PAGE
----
Apple's Beats brand in April unveiled the Powerbeats Pro, a redesigned wire-free version of its popular fitness-oriented Powerbeats earbuds.
Synaptics ClearPad Technology, Fingerworks, iPhone?
ClearPad is based on Synaptics' proprietary sensing technology, and will offer unique capabilities such as two finger input, proximity sensing, text entry and high resolution finger input that can dramatically improve and enhance the user experience with a touch screen.
Readers will note that many of these features are identical to Apple's iPhone screen technology. Synaptics recently demoed the Onyx phone demo (video) at CES and described some of the relevant features.
One unique aspect to it is the completely flat face of the device - like the iPhone. Most existing touch sensitive screens that use resistive technology which requires an elevated bezel surrounding the touch screen. While this new technology gives the iPhone a sleek look, one disadvantage (or advantage?) to the capacitive touch screen is (much like your laptop trackpad) it is only sensitive to skin touch. This behavior was mentioned by David Pogue in his list of iPhone FAQs ("[The screen responds] ONLY to skin touch").
So does the iPhone use Synaptics' ClearPad technology? Gearlog indicates that Synaptics has not officially commented one way or the other, and Apple certainly isn't saying.
It's certainly possible that Apple has developed similar technology on its own. Last year we reported on Apple's touch-screen research as well as Apple's acquisition of a company known as FingerWorks who had done significant development in multitouch input devices (iGesture Pad). According to individuals close to the company, Apple had acquired the technology and Fingerworks founders Wayne Westerman and John Elias have since been working for Apple.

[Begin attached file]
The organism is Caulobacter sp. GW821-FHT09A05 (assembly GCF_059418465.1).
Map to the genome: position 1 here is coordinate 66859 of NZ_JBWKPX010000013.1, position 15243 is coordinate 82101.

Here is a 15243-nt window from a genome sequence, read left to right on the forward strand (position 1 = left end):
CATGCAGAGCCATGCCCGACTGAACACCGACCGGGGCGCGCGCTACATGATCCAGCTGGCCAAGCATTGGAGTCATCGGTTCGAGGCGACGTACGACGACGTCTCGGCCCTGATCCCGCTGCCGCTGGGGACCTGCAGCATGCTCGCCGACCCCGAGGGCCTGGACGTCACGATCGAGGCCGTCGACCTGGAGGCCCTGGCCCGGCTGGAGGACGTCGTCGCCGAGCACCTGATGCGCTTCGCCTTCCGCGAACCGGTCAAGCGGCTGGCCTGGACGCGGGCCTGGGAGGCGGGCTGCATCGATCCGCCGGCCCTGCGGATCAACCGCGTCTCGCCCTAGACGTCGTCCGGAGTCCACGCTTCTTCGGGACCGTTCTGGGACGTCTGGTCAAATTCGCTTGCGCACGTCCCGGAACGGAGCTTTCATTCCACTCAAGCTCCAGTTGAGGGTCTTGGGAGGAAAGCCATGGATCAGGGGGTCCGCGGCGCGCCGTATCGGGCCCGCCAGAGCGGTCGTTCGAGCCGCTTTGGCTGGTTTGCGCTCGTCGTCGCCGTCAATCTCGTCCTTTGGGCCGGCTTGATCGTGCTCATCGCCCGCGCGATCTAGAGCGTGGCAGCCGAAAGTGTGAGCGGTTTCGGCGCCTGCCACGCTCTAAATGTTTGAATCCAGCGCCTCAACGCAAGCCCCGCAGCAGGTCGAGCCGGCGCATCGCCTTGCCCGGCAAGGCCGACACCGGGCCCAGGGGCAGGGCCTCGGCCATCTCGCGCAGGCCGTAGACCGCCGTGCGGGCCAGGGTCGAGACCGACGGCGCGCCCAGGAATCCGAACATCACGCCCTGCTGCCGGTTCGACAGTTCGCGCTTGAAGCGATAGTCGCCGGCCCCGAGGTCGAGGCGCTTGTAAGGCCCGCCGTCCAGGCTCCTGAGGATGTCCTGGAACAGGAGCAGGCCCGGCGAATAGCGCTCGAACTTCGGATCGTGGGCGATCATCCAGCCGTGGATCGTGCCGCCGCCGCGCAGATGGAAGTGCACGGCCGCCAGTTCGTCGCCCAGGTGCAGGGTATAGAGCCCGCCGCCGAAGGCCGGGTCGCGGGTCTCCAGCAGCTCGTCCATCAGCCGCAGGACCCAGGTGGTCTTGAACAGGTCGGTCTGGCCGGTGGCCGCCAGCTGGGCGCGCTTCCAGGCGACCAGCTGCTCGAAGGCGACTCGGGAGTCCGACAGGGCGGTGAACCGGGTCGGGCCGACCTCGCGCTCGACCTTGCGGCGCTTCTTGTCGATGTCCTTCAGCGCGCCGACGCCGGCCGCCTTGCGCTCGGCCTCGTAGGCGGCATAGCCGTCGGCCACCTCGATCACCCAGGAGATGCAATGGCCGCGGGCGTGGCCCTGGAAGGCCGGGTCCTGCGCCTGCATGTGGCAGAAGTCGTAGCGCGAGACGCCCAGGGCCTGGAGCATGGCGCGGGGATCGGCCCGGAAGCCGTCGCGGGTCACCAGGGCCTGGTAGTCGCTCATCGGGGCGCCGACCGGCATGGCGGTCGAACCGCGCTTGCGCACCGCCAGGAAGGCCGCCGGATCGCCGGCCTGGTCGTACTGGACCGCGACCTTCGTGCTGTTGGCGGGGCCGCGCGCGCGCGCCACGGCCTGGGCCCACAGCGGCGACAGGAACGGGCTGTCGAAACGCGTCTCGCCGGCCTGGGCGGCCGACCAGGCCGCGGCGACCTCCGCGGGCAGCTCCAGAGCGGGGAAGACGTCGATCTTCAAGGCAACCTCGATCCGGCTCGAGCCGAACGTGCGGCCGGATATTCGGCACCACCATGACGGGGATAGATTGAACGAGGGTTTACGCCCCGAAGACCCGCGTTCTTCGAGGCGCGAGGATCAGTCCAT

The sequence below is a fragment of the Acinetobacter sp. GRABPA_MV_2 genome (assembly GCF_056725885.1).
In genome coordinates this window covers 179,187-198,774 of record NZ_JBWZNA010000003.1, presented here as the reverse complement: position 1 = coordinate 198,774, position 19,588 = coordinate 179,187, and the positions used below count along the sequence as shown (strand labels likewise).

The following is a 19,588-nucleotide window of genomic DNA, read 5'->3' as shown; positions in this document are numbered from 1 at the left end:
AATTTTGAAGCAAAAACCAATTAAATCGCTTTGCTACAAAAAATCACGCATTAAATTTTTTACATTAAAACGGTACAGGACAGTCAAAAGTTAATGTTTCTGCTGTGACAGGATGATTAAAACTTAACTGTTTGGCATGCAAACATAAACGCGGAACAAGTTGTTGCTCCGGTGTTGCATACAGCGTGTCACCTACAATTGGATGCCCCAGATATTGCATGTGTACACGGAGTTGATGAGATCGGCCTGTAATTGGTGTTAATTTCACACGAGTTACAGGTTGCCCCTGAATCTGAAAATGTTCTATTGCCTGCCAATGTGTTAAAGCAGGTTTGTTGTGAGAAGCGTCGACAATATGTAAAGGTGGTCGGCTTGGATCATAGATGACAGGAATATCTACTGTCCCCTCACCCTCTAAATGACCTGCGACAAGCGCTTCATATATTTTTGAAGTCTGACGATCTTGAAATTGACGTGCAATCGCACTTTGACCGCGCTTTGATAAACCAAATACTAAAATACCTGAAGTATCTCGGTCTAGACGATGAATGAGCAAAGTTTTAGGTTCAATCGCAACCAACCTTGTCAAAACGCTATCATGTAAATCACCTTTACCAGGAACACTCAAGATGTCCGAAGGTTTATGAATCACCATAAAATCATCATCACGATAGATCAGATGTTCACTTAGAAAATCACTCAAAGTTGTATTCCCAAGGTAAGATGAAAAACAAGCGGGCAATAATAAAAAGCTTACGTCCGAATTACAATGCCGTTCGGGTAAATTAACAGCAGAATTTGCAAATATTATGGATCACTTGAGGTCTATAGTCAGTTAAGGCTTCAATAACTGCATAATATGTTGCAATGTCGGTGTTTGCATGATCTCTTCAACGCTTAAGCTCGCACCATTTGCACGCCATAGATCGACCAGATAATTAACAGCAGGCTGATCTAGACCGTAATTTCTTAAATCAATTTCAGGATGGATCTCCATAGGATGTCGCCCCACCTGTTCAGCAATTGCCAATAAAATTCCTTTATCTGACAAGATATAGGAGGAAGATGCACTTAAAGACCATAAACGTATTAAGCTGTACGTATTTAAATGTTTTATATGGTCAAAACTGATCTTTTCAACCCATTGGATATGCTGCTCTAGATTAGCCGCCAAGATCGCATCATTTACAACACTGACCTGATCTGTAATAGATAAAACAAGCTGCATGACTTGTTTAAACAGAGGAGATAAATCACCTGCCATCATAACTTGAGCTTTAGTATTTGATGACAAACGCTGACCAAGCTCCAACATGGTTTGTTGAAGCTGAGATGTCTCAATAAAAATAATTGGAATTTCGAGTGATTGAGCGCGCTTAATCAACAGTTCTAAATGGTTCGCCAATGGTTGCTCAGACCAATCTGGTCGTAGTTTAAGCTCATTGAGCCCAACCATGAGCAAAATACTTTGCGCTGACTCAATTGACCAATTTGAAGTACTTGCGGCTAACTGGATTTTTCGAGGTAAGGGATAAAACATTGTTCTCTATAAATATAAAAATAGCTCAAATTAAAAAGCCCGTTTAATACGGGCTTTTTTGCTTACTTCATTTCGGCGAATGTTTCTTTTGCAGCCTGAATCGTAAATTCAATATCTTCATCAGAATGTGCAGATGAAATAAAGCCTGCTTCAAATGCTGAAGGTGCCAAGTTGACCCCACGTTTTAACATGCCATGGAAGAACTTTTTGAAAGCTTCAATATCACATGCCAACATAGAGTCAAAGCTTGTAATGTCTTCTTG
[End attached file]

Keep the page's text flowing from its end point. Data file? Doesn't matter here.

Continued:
Despite closing for business in 2005, it appears that Fingerworks (Westerman and Elias) filed a number of patent applications in July of 2006 describing multi-touch input methods:
Apparatus and methods are disclosed for simultaneously tracking multiple finger and palm contacts as hands approach, touch, and slide across a proximity-sensing, multi-touch surface. Identification and classification of intuitive hand configurations and motions enables unprecedented integration of typing, resting, pointing, scrolling, 3D manipulation, and handwriting into a versatile, ergonomic computer input device.
Regardless of whether or not Synaptics is the supplier for the iPhone itself, analysts see high demand for Synaptics from industry competitors who will try to mimic the iPhone interface. According to MobilityToday, Synaptics' ClearPad technology will become available to OEMs "by the end of the year."